New home for Sher­brooke Sym­phony Orches­tra Hep­ati­tis A found in Day­care

Stanstead Journal - - FRONT PAGE - Sher­brooke

Yes­ter­day,the Cen­tre Que­becor du Sem­i­naire Sale­sien was in­au­gu­rated, giv­ing the Sher­brooke Sym­phony Orches­tra a new home for the next fif­teen years. The new hall was built fol­low­ing an agree­ment be­tween the City of Sher­brooke and the Sem­i­naire Sale­sien in the amount of $450,000, $54,000 each year for ten years. Other mu­si­cal groups and or­ga­ni­za­tions will also be able to rent the multi-func­tional hall. “With this an­nounce­ment, the City demon­strates that it con­tin­ues to ex­er­cise its lead­er­ship in the domain of cul­ture. In ef­fect, this new cen­tre will in­crease Sher­brooke’s cul­tural of­fer­ing,” said Bernard Se­vi­gny, the mayor of Sher­brooke.

TheDi­rec­tion de santé publique (DSP) of the Estrie re­gion has been in­formed of a case of hep­ati­tis A in a per­son go­ing to a Ma­gog day­care dur­ing their pe­riod of contagion. The name of the day­care has not been re­vealed.

Hep­ati­tis A is an in­fec­tion caused by a virus that at­tacks the liver. Symptoms of the ill­ness are fever, gen­eral malaise, fa­tigue, loss of ap­petite, nau­sea and vom­it­ing and ab­dom­i­nal dis­com­fort. The in­fec­tion can also cause yel­low­ing of the skin, dark urine and pale bowel move­ments. Yel­low­ing oc­curs more of­ten in adults that con­tract the ill­ness. Most chil­dren un­der five do not present symptoms, how­ever, the ill­ness is more se­ri­ous when con­tracted by older chil­dren and adults.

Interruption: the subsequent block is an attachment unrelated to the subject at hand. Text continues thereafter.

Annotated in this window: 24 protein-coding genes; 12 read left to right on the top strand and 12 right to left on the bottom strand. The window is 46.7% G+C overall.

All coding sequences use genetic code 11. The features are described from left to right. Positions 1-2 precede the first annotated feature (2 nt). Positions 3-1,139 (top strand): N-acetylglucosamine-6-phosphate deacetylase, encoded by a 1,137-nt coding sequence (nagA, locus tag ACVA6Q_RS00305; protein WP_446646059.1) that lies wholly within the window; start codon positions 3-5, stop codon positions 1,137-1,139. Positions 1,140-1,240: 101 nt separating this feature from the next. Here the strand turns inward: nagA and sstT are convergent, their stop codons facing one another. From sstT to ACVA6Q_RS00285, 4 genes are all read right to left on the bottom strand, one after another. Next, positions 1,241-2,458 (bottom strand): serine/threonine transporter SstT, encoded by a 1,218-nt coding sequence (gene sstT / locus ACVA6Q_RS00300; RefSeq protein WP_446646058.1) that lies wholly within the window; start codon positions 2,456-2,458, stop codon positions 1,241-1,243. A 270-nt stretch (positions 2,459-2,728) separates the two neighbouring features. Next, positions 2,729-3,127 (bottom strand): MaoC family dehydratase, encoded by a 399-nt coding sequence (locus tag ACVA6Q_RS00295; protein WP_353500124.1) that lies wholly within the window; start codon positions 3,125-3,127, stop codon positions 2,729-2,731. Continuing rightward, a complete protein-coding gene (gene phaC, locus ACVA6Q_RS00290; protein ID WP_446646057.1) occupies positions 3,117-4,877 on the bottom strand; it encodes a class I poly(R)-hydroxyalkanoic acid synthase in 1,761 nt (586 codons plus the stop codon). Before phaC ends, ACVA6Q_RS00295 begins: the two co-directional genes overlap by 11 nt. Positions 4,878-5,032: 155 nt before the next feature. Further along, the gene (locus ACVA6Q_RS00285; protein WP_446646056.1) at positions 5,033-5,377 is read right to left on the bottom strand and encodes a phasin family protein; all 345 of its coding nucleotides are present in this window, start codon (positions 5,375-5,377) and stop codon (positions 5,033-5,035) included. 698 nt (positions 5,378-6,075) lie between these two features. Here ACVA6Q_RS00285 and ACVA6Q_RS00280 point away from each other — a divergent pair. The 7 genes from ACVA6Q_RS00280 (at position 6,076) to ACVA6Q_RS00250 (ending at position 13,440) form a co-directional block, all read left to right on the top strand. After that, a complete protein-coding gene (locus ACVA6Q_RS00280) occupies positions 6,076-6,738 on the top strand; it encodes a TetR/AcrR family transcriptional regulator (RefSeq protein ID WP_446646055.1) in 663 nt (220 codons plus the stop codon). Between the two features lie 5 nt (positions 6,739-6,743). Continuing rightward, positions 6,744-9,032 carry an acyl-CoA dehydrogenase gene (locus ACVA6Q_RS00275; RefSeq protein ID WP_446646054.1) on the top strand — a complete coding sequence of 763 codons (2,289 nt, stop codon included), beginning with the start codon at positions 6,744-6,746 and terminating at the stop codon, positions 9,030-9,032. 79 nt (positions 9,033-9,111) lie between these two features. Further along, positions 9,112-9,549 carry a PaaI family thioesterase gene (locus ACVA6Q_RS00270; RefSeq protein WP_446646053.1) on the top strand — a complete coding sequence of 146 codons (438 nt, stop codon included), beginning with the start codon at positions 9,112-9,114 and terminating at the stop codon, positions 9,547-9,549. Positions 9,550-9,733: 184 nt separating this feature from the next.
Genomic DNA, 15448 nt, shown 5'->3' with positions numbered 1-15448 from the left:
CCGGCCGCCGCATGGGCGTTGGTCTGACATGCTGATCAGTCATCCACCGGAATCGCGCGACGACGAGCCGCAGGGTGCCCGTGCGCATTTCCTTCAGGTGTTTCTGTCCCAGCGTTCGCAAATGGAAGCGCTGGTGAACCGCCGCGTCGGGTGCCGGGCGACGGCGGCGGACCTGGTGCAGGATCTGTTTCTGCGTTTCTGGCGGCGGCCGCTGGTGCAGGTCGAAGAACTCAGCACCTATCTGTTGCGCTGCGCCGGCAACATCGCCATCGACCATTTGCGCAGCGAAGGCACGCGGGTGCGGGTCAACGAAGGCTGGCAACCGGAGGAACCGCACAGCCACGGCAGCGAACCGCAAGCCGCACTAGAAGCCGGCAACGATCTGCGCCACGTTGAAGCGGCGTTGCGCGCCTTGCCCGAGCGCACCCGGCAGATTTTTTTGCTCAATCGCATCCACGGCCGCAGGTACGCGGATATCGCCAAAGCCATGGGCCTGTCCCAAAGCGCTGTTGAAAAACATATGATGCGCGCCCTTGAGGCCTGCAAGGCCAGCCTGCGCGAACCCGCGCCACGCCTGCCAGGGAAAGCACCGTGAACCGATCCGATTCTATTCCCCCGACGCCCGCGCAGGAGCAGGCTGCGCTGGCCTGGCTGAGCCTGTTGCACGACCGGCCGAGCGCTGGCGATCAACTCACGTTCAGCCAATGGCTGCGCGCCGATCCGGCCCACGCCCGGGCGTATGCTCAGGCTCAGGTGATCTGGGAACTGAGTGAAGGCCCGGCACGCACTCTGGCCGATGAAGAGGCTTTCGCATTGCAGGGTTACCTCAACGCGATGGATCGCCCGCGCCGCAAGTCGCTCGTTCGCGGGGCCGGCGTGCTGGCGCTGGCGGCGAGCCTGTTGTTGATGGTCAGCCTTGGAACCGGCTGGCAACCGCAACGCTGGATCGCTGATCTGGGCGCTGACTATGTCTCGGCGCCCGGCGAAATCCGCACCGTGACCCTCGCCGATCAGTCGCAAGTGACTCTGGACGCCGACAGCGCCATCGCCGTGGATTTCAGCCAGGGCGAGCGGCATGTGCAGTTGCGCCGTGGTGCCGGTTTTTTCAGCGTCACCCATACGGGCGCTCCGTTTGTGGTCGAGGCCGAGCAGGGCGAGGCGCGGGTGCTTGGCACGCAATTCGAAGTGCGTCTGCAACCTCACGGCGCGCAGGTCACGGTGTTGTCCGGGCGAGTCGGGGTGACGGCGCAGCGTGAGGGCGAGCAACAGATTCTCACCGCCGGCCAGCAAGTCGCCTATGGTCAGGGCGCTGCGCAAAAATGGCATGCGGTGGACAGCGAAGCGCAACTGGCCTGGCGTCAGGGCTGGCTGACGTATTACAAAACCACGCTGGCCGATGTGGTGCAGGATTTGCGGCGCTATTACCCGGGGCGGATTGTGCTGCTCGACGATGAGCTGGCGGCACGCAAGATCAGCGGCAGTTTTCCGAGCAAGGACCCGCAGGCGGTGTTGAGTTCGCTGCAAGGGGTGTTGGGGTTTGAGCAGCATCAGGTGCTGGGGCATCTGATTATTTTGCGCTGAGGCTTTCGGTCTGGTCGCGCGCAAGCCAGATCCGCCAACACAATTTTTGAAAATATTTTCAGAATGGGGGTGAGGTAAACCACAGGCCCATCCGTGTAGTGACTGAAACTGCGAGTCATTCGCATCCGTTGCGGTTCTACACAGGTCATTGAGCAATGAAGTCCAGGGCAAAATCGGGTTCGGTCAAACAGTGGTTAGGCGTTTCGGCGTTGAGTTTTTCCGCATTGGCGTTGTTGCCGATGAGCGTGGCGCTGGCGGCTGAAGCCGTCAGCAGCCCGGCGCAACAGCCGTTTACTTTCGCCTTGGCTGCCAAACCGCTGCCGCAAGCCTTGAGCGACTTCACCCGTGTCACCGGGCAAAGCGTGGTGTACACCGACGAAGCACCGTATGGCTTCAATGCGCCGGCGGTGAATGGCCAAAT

The virus is present in the fe­ces of peo­ple with the ill­ness. It is trans­mit­ted from one per­son to an­other by wa­ter, food, drinks and ob­jects (toys) that have been con­tam­i­nated by hands that were not washed prop­erly. It can also be trans­mit­ted through sex­ual re­la­tions with an in­fected per­son. Even peo­ple who have Hep­ati­tis A but do not have any symptoms can still trans­mit the in­fec­tion.

When a case of Hep­ati­tis A has been found in a day­care that cares for chil­dren still in di­a­pers, be­sides the regular hy­giene mea­sures like wash­ing hands and the dis­in­fec­tion of the en­vi­ron­ment, a preven­ta­tive vac­ci­na­tion is rec­om­mended to all of the chil­dren and per­son­nel to pre­vent it spread­ing. The vac­ci­na­tion against this in­fec­tion is ef­fec­tive when it is given within two weeks of ini­tial ex­po­sure to the virus.

For more in­for­ma­tion about Hep­ati­tis A con­tact In­foSanté at 811.

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